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Siglufjörður’s Herring Era Museum

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Until being usurped by tourism, fishing had always been Iceland’s most important industry, and the country’s biggest factory was found in the tiny northern town of Sigluförður. Today the former plant houses a museum dedicated to the bygone days when herring was king.

Siglufjörður’s Herring Era Museum

The herring boom which gripped Iceland at the dawn of the 20th century was something like a gold rush. Thousands of people and hundreds of ships flocked to Siglufjörður to stake their claim to the “silver of the sea”. Decades passed, businessmen became rich, a grand new factory was opened, and the herring never seemed to stop spawning. Until 1969, that is, when suddenly they didn’t show up at all.

Iceland and the other North Atlantic countries had simply over-fished. Herring congregate in large schools, a technique which might offer protection from aquatic predators, but makes them ridiculously easy for us clever humans to catch. Icelanders got better and better at scooping up ever larger batches of herring. With new equipment and faster ships, they eventually became too good at it. Today, thanks to a long moratorium and strict regulation, the herring have largely recovered, but the “boom days” when fishing accounted for 30% of Iceland’s economy are gone.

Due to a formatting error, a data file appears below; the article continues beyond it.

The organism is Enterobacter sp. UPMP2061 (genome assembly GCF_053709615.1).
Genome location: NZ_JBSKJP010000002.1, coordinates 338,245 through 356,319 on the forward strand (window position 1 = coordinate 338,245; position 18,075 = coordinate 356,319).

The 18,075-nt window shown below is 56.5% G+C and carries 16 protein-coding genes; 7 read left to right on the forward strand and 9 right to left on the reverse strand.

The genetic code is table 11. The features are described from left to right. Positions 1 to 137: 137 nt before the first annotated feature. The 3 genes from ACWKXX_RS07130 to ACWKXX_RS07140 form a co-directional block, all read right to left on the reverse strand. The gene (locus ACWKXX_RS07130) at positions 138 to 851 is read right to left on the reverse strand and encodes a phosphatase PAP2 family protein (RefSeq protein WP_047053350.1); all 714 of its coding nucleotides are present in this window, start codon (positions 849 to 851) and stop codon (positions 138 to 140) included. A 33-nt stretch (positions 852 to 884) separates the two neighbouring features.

Everything written in the preceding paragraphs and the sum total of my “herring knowledge”, I learned during our visit to the Herring Era Museum. The museum does a wonderful job of recreating the spirit of Siglufjörður in the 1940s and 50s, in three buildings integral to the industry. There’s the salting house, where the town’s famous “herring girls” would sleep. The factory, with much of the original equipment still in place. And the boat house, where a number of herring-era vessels can be seen, and one even boarded.

Throughout the museum, there’s information about life in boom-time Siglufjörður, with photographs and old movies shot inside the factory. The curators have done a magnificent job leaving things intact. The herring girls’ personal items can be seen in the salting house, unbelievable industrial machinery in the factory, and nine authentic ships in the boat house.

Each of these three buildings would be worth visiting alone, but together they paint an amazing picture of an industry whose golden age is irrevocably in the past. Definitely worth a detour to the remote little town of Siglufjörður.

Location on our Iceland Map
The Herring Era Museum – Website

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Siglufjörður’s Herring Era Museum
Siglufjörður’s Herring Era Museum
Siglufjörður’s Herring Era Museum
Siglufjörður’s Herring Era Museum
Siglufjörður’s Herring Era Museum
Siglufjörður’s Herring Era Museum
Siglufjörður’s Herring Era Museum
Siglufjörður’s Herring Era Museum
Siglufjörður’s Herring Era Museum
Siglufjörður’s Herring Era Museum
Siglufjörður’s Herring Era Museum